— Fighting the Traffic in Young Girls - War on the White Slave Trade • Various

... It is this last confusion which makes such a declaration as Mr. Asquith's about safeguarding "the indefeasible authority of the Imperial Parliament" a mere equivocation, for it affords no indication as to whether the supremacy retained is the effective and direct control maintained by Canada over Ontario, or the much slighter and vaguer supremacy exercised by the United Kingdom over the Dominions. It is this same confusion, too, which is responsible for the notion that the problem of creating a true ...
— Against Home Rule (1912) - The Case for the Union • Various

... window of his cell, and beheld the disgraceful situation of his pupil. He was moved to pity, and instantly calling upon the genii (for by his knowledge of magic and every abstruse science he had them all under his control), commanded them to bring him the youth from the camel, and place in his room, without being perceived, some superannuated man. They did so, and when the multitude saw the youth, as it were, transformed into a well-known venerable shekh, they were stricken with awe, and said, "Heavens! the young ...
— The Arabian Nights Entertainments vol. 4 • Anon.

... drunkenness are eating out the manhood of our race on both sides of the Atlantic, and, if we have 'the same mind' as the suffering Christ, we shall put on the armour for war to the knife with these in society, and for the rigid self-control of ...
— Expositions of Holy Scripture - Ephesians; Epistles of St. Peter and St. John • Alexander Maclaren

... protective clan customs, 422; Control of marriage by exogamic organization, 423-428; Theories of the origin of exogamy (scarcity of women, primitive promiscuity, absence of sexual attraction between persons brought up together, patriarch's jealousy, horror of incest, migration of young men) ...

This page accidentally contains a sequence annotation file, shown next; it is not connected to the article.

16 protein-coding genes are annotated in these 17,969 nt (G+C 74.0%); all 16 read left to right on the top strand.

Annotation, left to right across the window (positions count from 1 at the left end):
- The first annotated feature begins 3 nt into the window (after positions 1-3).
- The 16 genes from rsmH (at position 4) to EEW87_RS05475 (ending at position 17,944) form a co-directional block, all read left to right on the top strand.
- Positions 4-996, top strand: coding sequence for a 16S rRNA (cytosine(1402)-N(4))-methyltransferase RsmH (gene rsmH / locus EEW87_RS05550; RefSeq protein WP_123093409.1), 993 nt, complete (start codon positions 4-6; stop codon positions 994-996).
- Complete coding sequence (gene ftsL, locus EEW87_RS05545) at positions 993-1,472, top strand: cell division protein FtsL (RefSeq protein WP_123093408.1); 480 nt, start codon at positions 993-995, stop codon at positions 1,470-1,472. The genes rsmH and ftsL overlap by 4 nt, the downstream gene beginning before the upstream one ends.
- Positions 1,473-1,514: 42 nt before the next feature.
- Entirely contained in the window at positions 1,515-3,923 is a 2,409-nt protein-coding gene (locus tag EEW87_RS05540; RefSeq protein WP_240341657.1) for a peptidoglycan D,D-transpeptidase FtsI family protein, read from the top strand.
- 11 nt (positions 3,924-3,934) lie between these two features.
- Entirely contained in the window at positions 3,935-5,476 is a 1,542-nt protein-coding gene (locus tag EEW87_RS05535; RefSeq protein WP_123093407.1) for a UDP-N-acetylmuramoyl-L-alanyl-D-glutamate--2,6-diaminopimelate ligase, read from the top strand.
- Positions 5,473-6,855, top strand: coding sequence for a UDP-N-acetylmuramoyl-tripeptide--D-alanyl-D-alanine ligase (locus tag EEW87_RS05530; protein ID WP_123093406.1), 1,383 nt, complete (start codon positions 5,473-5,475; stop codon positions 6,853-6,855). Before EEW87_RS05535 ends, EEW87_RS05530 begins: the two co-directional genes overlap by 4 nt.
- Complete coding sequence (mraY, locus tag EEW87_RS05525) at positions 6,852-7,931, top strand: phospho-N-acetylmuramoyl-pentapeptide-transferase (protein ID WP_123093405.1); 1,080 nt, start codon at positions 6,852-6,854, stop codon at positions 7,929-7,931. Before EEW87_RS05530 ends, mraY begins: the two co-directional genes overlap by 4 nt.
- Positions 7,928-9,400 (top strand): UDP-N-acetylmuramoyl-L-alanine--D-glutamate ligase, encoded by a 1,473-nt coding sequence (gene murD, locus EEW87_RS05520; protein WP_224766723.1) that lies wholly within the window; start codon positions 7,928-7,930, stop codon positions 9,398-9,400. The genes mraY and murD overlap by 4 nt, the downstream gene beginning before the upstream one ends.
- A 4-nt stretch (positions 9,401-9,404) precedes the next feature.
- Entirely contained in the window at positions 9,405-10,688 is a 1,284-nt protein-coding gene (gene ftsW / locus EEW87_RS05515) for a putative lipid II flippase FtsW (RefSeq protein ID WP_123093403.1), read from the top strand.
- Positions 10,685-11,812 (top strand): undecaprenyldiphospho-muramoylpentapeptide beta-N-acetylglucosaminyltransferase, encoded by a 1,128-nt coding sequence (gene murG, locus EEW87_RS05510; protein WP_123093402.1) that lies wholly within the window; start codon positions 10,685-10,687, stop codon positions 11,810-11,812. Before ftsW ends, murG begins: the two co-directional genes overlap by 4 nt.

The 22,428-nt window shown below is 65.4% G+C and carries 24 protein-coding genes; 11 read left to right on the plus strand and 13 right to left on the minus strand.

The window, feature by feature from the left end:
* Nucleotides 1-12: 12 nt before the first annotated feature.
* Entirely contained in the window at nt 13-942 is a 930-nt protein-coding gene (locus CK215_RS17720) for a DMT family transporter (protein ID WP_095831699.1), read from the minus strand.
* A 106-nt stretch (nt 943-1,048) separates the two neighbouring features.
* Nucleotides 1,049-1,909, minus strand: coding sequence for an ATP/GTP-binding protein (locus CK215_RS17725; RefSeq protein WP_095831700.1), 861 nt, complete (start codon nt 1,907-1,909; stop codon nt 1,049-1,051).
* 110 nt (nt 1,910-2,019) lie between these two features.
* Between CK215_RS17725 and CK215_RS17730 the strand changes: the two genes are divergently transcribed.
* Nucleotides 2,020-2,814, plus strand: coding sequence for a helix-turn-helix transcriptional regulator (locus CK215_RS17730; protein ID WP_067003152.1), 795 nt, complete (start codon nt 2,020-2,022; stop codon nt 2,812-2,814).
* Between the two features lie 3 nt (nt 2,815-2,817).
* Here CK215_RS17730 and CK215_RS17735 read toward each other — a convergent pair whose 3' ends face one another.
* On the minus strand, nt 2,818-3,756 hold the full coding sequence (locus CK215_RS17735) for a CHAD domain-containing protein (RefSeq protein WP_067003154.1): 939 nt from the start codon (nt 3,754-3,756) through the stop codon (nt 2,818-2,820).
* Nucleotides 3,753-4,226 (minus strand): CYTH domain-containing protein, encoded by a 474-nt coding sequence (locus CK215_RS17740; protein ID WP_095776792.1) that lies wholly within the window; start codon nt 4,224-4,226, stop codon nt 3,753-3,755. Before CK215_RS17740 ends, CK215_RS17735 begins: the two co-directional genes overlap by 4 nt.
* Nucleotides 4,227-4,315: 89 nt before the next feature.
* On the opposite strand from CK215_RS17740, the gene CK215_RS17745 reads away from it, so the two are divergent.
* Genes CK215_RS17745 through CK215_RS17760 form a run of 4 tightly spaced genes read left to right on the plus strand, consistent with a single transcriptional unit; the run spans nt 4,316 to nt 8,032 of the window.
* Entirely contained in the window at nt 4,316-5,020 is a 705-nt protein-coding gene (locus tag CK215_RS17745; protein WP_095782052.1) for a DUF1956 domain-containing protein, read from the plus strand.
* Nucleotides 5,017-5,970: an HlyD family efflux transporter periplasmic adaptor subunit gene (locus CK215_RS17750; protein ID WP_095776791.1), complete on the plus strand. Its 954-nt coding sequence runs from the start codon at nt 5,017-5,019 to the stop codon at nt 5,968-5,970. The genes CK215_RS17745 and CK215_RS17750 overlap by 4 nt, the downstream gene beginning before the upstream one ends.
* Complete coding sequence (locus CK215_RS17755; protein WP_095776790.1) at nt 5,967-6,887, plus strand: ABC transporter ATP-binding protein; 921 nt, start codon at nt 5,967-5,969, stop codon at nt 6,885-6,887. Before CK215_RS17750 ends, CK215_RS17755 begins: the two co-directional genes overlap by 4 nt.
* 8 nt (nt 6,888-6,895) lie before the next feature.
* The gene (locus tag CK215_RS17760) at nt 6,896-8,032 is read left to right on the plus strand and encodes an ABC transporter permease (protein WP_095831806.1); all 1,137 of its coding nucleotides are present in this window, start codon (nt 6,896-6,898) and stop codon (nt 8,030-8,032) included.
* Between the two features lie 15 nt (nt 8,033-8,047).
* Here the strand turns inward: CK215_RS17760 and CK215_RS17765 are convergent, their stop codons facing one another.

— Introduction to the History of Religions - Handbooks on the History of Religions, Volume IV • Crawford Howell Toy

... children trafficked for the purposes of forced labor and sexual exploitation; much of this trafficking occurs within the country's unstable eastern provinces and is perpetrated by armed groups outside government control tier rating: Tier 2 Watch List - Democratic Republic of the Congo is on the Tier 2 Watch List for its failure to provide evidence of increasing efforts to combat trafficking in persons in 2007; while some significant initial advances ...
— The 2008 CIA World Factbook • United States. Central Intelligence Agency.

... himself unpleasant, and the story was much tasted by our guard's admirers. This self-important and vivacious gentleman, seated in the first, was watching Peter's leisurely movements on the Kildrummie platform with much impatience, and lost all self-control on Peter going outside to examine the road for ...
— Kate Carnegie and Those Ministers • Ian Maclaren

... cultivation; though there can be little doubt that all or most of the terrestrial-growing sorts would submit to the same process, if their natural habitats were sufficiently studied, and their spawn collected and propagated. In this way, the Common Mushroom was first brought under the control of man. ...
— The Field and Garden Vegetables of America • Fearing Burr

... 3,000,000 of these robbers in different parts of India. They are only kept under anything like control at great cost for police and military supervision; but we are satisfied that, if reasonable support be given, a great proportion of them can be reclaimed from their present courses of idleness and crime, and in any case their children ...
— Regeneration • H. Rider Haggard